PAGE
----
Computing with Quantum Cats links this book with John`s other fascinating books on Quantum Theory that pay homage to Schrödinger's Cat. This book gives you a chronological look at the development of the computer from the father of creative computing and Artificial Intelligence, Alan Turing to the history and beginnings of the Quantum Computer. If you have not read his other books like Schrödinger's Kittens or In Search of Schrödinger's Cats , I suggest you do but if you have not, John will enlighten and delight in teaching you about concepts that include superposition , wave function , the Many World Interpretation , wave-particle duality and entanglement.

Some of the major characters you will encounter will include Alan Turing , who developed computers that were involved in deciphering codes , artificial intelligence, cryptography and who was particularly essential in ending World War 2. You will learn about his tumultuous life through the realistic writing style of the author. This man was one of the most important men in the history of the development of computers. You will be exposed to the computer conceptions of John Von Neumann, though well known for his weaponry development. Richard Fenyman is outlined as a man who had many ideas for the amalgamation of quantum physics and computers with future applications. The idiosyncratic David Deutsch is described as a physicist who wanted to connect the Multiverse, the Many Worlds Interpretation and the quantum computer. There are many more that contribute to this wonderful history that John Gribbin has put together, in what I think is his best book yet.

Finally, you will learn about Quantum Computers and feel comfortable with knowledge that he has outlined with his great communication skills. I discovered , with ease, valuable information on the difference between a bit an a qubit . I learned how entanglement will help us with future forms of communication. I highly recommend this book because, you will not find another book that will give you the history, scientific knowledge and the fascinating biographical background relating to the Quantum Computer. This is the ultimate book on the subject. I can hardly wait for the his next book.
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on 4 July 2013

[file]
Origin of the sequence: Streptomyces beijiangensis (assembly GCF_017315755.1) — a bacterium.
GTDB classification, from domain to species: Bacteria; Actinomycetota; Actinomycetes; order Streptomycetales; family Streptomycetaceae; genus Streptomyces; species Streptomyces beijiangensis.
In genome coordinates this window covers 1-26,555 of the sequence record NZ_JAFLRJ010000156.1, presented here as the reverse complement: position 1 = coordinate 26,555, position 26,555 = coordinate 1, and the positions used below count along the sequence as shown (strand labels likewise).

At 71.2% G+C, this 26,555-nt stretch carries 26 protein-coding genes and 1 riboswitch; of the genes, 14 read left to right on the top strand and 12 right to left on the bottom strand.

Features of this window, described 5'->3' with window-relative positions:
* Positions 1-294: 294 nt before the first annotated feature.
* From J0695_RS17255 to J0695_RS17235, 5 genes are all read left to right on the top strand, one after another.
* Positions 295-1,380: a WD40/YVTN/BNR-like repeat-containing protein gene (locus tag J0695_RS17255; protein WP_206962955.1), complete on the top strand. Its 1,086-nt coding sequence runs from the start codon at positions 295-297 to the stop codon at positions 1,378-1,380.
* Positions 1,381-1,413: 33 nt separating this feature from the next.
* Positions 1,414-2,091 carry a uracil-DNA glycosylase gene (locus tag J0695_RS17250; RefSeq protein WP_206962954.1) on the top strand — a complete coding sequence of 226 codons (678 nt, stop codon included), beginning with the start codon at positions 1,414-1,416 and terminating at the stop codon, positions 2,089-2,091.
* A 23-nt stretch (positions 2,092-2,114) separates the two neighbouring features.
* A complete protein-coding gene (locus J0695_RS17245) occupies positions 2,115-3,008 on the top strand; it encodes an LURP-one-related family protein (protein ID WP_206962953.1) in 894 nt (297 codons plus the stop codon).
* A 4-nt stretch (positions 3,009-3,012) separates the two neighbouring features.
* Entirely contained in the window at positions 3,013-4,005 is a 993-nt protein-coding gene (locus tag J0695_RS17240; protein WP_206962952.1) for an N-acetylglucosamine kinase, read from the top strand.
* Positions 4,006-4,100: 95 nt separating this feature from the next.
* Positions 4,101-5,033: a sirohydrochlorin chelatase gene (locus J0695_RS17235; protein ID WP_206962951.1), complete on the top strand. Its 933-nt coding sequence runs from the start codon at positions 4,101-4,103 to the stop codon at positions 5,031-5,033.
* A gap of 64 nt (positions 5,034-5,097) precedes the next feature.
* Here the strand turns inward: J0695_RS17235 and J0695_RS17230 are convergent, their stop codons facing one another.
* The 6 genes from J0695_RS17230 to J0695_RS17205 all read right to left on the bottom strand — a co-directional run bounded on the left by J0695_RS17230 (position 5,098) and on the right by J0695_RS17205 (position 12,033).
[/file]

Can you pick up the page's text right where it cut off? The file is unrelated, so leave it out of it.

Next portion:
If only Gribbin had been my History teacher when I was at school! Once again his biographical detail renders great scientists and engineers as real people - very special and talented people maybe, but still real and human, with all the quirkiness, emotion and even, possibly, (as we learn) carelessness of we mere mortals.

If only Gribbin has been my Science teacher when I was at school! I won't claim that the book has made me an expert on Quantum Computing (or even, for that matter, Code Breaking and Classical Computing) but it truly has provided, 'food for thought' - thanks to Gribbin I now have some additional handles with which to mentally grasp concepts that many authors would consider too difficult for the minds of ordinary people.

A trademark book for Gribbin - one is entertained throughout and then, afterwards, realises that one has been educated as well. Definitely worth considering as a holiday read ... and I've now got a new (for me) word to casually drop into day-to-day conversation - 'fungible' - quite delicious - I see Rowan Atkinson every time it pops into my head!

Buy it, and discover that you're smarter than you thought you were!
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on 6 August 2013
A fantastic read for anybody who has any interest in computing, quantum physics and how they are inextricibly linked in todays world as well as looking at the earliest days of how computing began.
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on 10 August 2015
Very good book. Intriguing in the first pages, a bit difficult to follow towards the end, but a very good reading for anyone interested in the topic.
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on 10 September 2015
Very interesting history and thought provoking on quantum issues. Have found Gribbin to be a good read from earlier books (Schrodingers cat etc.)
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on 9 April 2016
Interesting read. Found the chapter on Turing particularly well researched and written.
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on 22 August 2016
OK, runs out of steam towards the end.
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on 20 November 2015
Great book, exciting!